Income and Expenses at Year End Many businesses have found that they can minimize business taxes year-to-year by considering carefully when to make payments and create income at the end of the tax year. For example, if you want to lower your business tax bill this year, pre-pay insurances, mortgages, and loans to increase your expenses. End of the tax year expense and income timing applies in several financial areas, including payroll taxes, gifts and donations, and credit card payments.
The principle of "constructive receipt" applies to payments and income that cross over the end of the year. According to the IRS, constructive receipt means that income is constructively received when an amount is credited to your account or made available to you without "substantial restriction or limitation," even if you don't have possession of it. For example, it might be held by an agent or in your bank account through direct deposit.
Employee Pay and W-2 Income
Employee wages at year-end are sometimes tricky, because of constructive receipt. Employee wages must be recorded in the correct year, and the date of the paycheck is controlling. If a paycheck is dated in December, that is the year the employee is considered to have received the pay, even if the paycheck hasn't been picked up yet. Sometimes, paychecks reflect income from two years; the last week in December and the first week in January, for example. If the paycheck is dated in January, all of the income is considered to have been received in the second year, because the employee did not have receipt of the money in the first year.
But, if employee had access to the wages in the first year "without substantial limitation or restriction" (remember constructive receipt), even if the check was dated in the second year, all of the money is considered to have been received in the first year. This might be the case if the money is deposited using direct deposit in December, for a pay period ending in January.
This issue affects amounts on employee W-2 forms. Check with your tax advisor if you aren't sure how to allocate employee pay across two years.
Payments at End of Year
- Gifts and donations If you want to get credit for making a charitable donation, make sure the check is deposited this year. Use a certified check or electronic funds transfer rather than sending a regular check in the mail. Read more about business tax deductions for charitable gifts, to be sure the gift or donation is deductible.
- Expense payments. Use the same principle as described for gifts and donations, and remember constructive receipt, to make sure the recipient takes receipt of the payment. For example, if you are pre-paying your business insurance or loan, send the payment electronically or walk the check to the recipient. Your December bank statement can be used to substantiate the receipt of the payment.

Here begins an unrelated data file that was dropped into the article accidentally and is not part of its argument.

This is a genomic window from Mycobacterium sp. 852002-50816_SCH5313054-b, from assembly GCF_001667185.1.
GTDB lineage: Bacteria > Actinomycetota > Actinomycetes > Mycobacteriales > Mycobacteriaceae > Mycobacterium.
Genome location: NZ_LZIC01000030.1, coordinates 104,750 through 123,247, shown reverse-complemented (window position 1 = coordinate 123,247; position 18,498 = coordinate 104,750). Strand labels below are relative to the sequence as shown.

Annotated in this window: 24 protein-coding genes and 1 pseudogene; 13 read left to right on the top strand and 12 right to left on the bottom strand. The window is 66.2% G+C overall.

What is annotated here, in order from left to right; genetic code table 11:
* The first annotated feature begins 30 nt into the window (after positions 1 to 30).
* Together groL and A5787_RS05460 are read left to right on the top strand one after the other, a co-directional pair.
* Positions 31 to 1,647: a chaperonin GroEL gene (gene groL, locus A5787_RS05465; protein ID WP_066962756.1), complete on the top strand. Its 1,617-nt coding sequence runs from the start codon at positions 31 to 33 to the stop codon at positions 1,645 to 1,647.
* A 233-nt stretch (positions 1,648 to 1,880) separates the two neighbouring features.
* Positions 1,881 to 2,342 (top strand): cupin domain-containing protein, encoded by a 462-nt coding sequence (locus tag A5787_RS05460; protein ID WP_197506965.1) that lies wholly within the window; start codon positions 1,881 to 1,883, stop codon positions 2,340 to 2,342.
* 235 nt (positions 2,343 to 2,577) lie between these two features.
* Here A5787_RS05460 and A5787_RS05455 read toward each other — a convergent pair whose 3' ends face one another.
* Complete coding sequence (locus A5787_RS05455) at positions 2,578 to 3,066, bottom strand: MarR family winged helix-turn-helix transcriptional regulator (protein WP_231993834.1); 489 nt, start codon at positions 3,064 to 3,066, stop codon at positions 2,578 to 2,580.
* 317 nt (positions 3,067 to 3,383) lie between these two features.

- Buying assets. The IRS considers an asset to be owned by a business when it is "put into service," that is, when it starts being used. So even if you buy the asset this year, if you don't start using it until next year, you can't take a depreciation (bonus depreciation, for example).
Using a Credit Card
It's certainly appropriate to use a credit card to make those end-of-year payments. You don't have to pay off the balance now, but the expense can be recorded this year. For example, if you buy computers for your business before the end of the year, using your business credit card, you can get the depreciation deduction this year and pay off the credit card next year.
1099 Reporting for Independent Contractors
An independent contractor that performed work for your company may have received a payment in early January, but you might have mailed (and recorded) the payment in December and recorded the payment as part of the contractor's Form 1099-MISC for this year. The independent contractor should include the payment as it is reported on this year's Form 1099-MISC, but subtract the payment and attach an explanation with the return. The independent contractor must then include the payment on next year's return, even though no 1099 will be issued for next year.
Accounting Method and Income/Expenses
The accounting method you use for your business (cash or accrual) makes a difference in timing of payments and income and in the determination of constructive receipt. In cash accounting, you recognize the income when it is received and the expense when the bill is sent. In accrual accounting, you recognize the income or expense when it is established (that is, when the bill is sent or received). Read more about the differences between cash and accrual accounting before you attempt to time income and expenses between tax years.
DisclaimerAs mentioned above, end of the tax year timing is tricky. Discuss timing issues with your tax advisor before you commit to them.
Read more about how to save on business taxes with these end of the tax year tips.